Contributor: David T. Coad
School Affiliation: University of California, Davis
Email: davidtcoad at gmail.com
When I saw Facebook had hit over 900 million users, I began seriously considering the need for college freshmen to learn to think critically about Facebook: about the rhetoric of the site itself and the rhetoric of those with whom students interact. Stuart A. Selber (2004) in Multiliteracies for a Digital Age makes an important argument that critical literacy is a necessary literacy for students to gain in the digital age. Selber described students who have critical literacy as “informed questioners of technology” who can “question computers’ designs, or challenge the grand narratives in which computers are implicated,” and who become “empowered knowledge workers” (p. 74-75). When it comes to students’ use of social media, their lack of critical literacy is a significant, often unnoticed problem.
To address this, I decided to develop my first-year composition course in a way that engages students in critical thinking about these issues, especially the designs and the grand narratives of social networking technologies. Additionally, I wanted to help students think critically about the kinds of communications they have with other users on social networking sites. I developed discussion topics and writing assignments based on theory I had read, and I had my students read an article by Richard L. Freishtat and Jennifer A. Sandlin (2010) on social networking that pushed students to question their thinking about Facebook. These two major areas for classroom discussion (critical literacy of the technology itself and students’ critical thinking about online communications) proved helpful as ways to frame discussions and writing assignments.
While the approaches I detail in this piece are by no means the answer for everyone’s classroom, they offer a pattern for helping students think critically about the human forces they interact with on Facebook. I argue that this kind of critical thinking about human forces is an important key to having a lasting impact on our students' future communicative practices.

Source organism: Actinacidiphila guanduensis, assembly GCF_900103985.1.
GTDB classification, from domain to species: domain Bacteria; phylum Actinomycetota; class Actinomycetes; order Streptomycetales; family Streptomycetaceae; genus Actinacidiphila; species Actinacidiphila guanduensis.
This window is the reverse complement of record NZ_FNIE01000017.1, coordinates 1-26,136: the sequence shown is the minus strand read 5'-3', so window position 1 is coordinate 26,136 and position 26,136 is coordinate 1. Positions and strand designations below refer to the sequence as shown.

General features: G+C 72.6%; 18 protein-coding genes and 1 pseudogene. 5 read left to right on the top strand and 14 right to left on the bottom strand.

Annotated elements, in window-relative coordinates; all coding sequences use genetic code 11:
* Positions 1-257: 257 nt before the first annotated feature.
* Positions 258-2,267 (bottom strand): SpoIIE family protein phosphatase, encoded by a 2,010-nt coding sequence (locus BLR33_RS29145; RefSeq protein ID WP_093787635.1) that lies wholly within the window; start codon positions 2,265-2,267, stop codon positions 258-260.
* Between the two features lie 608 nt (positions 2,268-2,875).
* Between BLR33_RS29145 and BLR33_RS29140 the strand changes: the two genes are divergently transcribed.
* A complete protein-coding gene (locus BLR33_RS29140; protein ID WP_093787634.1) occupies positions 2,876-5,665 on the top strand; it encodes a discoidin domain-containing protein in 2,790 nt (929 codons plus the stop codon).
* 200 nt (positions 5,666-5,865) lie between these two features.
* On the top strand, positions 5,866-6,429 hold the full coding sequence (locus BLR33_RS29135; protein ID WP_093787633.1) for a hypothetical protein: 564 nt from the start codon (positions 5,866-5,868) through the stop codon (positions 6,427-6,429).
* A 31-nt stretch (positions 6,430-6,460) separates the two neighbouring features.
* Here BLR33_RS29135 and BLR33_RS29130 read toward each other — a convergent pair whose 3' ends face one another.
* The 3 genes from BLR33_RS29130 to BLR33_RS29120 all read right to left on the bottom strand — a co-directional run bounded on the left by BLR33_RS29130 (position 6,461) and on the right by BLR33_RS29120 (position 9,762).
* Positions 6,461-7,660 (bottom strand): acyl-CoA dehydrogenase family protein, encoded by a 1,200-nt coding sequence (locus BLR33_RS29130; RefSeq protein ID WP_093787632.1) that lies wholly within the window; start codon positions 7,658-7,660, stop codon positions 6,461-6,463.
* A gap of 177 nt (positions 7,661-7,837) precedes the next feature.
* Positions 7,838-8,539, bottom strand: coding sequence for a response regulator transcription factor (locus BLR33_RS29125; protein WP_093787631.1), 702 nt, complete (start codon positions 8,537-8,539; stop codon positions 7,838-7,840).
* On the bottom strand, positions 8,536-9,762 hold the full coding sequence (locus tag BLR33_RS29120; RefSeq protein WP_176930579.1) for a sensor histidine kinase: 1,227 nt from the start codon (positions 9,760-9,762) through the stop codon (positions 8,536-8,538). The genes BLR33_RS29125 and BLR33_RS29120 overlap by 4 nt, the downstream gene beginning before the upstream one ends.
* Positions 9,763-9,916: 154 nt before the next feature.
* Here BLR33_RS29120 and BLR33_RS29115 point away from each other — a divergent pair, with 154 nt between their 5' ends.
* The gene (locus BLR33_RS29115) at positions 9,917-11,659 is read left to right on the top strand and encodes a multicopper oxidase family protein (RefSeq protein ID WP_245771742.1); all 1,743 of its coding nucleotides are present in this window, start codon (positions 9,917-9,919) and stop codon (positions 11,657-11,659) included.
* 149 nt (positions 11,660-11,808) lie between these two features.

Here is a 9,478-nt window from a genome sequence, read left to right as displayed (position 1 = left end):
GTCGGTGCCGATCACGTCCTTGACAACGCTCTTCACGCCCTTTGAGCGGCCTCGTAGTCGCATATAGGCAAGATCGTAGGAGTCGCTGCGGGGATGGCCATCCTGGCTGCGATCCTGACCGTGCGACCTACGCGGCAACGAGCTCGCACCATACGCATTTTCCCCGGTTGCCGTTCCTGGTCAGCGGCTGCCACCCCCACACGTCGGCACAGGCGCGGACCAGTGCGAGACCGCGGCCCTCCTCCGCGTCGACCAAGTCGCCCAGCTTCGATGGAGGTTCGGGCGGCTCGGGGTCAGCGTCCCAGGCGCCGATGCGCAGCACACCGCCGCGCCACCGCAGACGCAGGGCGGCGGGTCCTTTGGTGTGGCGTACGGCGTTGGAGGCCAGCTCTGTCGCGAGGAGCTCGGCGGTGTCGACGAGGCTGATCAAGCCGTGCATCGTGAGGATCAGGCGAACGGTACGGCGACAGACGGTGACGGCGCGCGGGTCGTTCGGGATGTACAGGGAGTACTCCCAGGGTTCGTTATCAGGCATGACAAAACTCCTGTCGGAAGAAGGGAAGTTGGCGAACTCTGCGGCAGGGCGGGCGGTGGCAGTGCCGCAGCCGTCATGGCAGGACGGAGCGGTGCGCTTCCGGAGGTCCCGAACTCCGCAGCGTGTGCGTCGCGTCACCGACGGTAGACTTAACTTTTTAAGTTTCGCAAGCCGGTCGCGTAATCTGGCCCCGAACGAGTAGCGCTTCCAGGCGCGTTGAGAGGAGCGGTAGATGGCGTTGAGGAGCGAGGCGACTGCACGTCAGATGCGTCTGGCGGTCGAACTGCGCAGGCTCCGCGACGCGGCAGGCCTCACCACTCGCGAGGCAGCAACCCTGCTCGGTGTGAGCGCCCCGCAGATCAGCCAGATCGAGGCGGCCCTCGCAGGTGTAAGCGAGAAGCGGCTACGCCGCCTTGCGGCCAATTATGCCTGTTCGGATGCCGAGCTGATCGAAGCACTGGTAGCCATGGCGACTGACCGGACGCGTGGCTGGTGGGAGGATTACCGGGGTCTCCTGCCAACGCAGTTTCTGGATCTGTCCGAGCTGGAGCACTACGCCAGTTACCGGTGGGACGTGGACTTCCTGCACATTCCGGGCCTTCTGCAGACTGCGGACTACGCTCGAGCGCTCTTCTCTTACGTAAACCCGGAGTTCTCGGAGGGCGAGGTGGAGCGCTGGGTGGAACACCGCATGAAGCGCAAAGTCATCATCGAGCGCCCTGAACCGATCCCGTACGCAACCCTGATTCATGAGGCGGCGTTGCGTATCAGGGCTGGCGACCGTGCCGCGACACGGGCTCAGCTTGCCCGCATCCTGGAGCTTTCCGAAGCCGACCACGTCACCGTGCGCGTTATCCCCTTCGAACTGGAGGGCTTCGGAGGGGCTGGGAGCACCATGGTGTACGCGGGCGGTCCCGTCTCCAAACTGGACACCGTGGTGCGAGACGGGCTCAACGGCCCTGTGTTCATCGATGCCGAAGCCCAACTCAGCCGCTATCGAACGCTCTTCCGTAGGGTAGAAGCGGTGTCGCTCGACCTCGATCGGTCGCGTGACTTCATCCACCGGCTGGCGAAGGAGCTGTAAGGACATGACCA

One way to build students’ critical literacy and encourage them to question the design of technologies is to ask them to consider the humans behind the technology, how this human presence changes the user experience on Facebook, and how students choose to interact with these human desires behind the scenes. I believe that the human intent behind computer technologies profoundly affects the humans in front of the technology. Clay Shirky (2010), for example, has written about many people's struggle to see the human presence behind technologies, focusing instead on the technologies themselves.
To further explain what I mean, I compare the user interface of computer technologies to a person’s shadow: the shadow represents some, but not all, of the characteristics of the person standing in the light’s way.
Although the user cannot see the person behind the technology, nor talk with the person or people who designed the hardware and software, the user can see the effects of the designer’s work. I argue that we should consider how computer users become aware of these effects, which the user interacts with in computer technologies. One example I use with my students is that Facebook features a “like” button but no “dislike” button, most likely a deliberate decision on the part of the designers to keep user interactions amicable. Designers can spend hours, or even days, discussing the details of which buttons will and will not appear on the screen (because I have family in the field, I have seen such discussion in action). Some decisions are deliberate, while others are unintentional or a product of the designers’ personalities or corporate culture. Likewise, one can make his or her shadow change shapes by standing in different poses, but can also not escape his or her body’s limitations on the shadow’s appearance. I argue that it is important to teach students to engage with technologies critically in light of these considerations. Question #3 in the writing assignment (below) shows how I ask my students to respond to these ideas in writing.